South Korea, U.S. to discuss THAAD missile defense plan

Story highlights

  • THAAD can target short, medium and intermediate ballistic missiles in flight
  • North Korea claimed to have successfully put Earth Observation satellite into orbit Sunday
  • Launch viewed as "strategic provocation" by South Korea, U.S.

Seoul (CNN)South Korea and the U.S. are to formally discuss deploying the THAAD missile defense system, after North Korea claimed to have successfully launched a satellite into space.

THAAD is an acronym for the U.S.-made Terminal High Altitude Area Defense system, which can target short, medium and intermediate ballistic missiles in flight.
    The North Korean launch of the carrier rocket Kwangmyongsong Sunday, carrying Earth Observation satellite Kwangmyongsong-4, was a "strategic provocation," said Yoo Jeh-seung, head of Defense Planning, South Korean Defense Ministry.
    "The Republic of Korea and the U.S. assesses that North Korea's nuclear test and its long-range missile test is a severe threat against peace and stability of Republic of Korea and Asia Pacific Region," Yoo said.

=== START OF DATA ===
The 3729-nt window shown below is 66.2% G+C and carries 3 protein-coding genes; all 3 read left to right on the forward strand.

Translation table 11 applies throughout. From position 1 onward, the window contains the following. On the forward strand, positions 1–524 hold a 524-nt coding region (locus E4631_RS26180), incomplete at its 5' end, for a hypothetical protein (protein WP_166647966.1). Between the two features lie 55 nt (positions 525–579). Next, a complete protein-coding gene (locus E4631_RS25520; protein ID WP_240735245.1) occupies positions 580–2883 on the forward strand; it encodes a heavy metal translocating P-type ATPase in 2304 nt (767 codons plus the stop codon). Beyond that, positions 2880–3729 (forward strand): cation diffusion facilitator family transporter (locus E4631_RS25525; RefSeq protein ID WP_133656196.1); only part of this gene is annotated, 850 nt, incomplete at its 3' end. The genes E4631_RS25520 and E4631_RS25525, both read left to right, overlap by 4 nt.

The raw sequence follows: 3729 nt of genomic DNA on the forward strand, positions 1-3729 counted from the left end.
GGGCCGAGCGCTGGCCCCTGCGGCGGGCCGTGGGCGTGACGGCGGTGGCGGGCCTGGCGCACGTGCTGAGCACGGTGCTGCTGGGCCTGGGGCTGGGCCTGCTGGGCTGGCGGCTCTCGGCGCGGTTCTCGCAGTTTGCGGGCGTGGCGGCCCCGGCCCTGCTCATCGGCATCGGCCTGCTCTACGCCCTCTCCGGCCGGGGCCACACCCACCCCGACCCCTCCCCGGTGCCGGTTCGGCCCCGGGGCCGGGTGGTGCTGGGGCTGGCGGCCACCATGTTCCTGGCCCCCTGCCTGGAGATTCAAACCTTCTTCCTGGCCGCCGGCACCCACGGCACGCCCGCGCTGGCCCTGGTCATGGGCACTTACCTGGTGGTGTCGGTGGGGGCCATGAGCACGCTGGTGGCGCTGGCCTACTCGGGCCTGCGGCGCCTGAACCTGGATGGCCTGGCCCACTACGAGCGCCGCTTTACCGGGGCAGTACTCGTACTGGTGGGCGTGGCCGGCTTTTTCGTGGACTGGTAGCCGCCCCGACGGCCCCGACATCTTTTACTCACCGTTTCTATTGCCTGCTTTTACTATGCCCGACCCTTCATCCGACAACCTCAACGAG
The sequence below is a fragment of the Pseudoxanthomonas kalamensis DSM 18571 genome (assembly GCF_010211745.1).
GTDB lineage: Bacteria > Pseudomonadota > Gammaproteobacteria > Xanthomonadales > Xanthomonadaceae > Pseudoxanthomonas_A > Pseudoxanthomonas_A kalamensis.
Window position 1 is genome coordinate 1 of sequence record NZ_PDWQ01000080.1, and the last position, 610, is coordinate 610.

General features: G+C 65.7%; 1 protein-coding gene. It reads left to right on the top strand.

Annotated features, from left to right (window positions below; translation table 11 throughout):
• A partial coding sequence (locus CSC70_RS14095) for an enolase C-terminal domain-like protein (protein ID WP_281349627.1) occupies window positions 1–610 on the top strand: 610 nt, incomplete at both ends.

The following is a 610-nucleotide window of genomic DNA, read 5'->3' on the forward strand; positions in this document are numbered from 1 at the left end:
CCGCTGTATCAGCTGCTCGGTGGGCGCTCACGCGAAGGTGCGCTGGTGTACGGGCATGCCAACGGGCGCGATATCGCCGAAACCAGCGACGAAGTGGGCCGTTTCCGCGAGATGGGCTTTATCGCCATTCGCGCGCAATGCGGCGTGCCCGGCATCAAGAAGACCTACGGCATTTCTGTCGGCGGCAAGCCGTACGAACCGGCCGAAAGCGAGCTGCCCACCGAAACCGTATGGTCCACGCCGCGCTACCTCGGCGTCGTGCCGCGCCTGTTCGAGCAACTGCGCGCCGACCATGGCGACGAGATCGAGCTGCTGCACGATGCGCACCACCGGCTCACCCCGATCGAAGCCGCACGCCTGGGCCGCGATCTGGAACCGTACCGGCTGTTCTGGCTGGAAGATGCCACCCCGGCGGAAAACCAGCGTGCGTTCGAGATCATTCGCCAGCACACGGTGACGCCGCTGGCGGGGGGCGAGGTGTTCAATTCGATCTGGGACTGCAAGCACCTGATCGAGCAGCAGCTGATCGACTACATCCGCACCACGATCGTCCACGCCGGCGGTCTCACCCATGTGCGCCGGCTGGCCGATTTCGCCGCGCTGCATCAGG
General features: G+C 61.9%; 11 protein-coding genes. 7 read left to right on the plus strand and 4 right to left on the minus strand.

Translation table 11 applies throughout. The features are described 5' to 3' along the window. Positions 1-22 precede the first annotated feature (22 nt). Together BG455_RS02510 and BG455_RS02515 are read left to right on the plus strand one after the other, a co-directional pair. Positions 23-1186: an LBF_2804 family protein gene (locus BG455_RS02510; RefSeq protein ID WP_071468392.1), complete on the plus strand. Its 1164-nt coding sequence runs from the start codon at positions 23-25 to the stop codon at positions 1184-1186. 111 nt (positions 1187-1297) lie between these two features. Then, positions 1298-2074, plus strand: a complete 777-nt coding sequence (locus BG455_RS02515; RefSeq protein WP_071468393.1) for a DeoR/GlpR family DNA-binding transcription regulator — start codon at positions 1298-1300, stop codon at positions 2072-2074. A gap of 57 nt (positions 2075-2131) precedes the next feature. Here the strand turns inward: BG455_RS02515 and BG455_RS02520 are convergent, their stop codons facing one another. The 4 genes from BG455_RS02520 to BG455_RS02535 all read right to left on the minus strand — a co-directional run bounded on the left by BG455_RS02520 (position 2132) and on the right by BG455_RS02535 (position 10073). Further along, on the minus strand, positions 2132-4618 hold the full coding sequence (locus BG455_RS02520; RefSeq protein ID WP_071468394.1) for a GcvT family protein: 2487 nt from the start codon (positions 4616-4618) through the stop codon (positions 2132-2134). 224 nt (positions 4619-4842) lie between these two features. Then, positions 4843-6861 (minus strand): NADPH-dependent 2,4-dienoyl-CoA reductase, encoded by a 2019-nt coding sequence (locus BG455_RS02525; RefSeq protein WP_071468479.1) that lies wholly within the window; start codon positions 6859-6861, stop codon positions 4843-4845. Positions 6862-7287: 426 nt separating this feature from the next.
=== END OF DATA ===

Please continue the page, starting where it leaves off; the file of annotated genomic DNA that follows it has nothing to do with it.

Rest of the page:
"In response to the increasing North Korea's threat, ROK and the U.S. will officially discuss deploying THAAD to U.S. Forces in Korea to improve its missile defense posture," he added.
    A file image of the "THAAD" anti-missile defense rocket.

    Veiled missile test?

    In a statement, Pyongyang said the satellite was fitted with "measuring apparatuses and telecommunications apparatuses needed for observing the earth." It said the launch was part of its "five-year program for national aerospace development."
    However, it was viewed by other nations, such as Japan and South Korea, as a front for a ballistic missile test, especially coming on the heels of North Korea's purported hydrogen bomb test last month.
    "North Korea continues to develop their nuclear weapons and ballistic missile programs, and it is the responsibility of our Alliance to maintain a strong defense against those threats," said Gen. Curtis M. Scaparrotti, Combined Forces Command, U.S. Forces Korea commander.
    "THAAD can add an important capability in a layered and effective missile defense."
    China has previously been outspoken in opposing deployment of the system, which it is worried could be used against its own launch systems.
    "If the THAAD system were deployed to the Korean Peninsula, it would be focused solely on North Korea and contribute to a layered missile defense that would enhance the Alliance's existing missile defense capabilities against potential North Korean missile threats," U.S. Forces Korea said in a press statement released Sunday.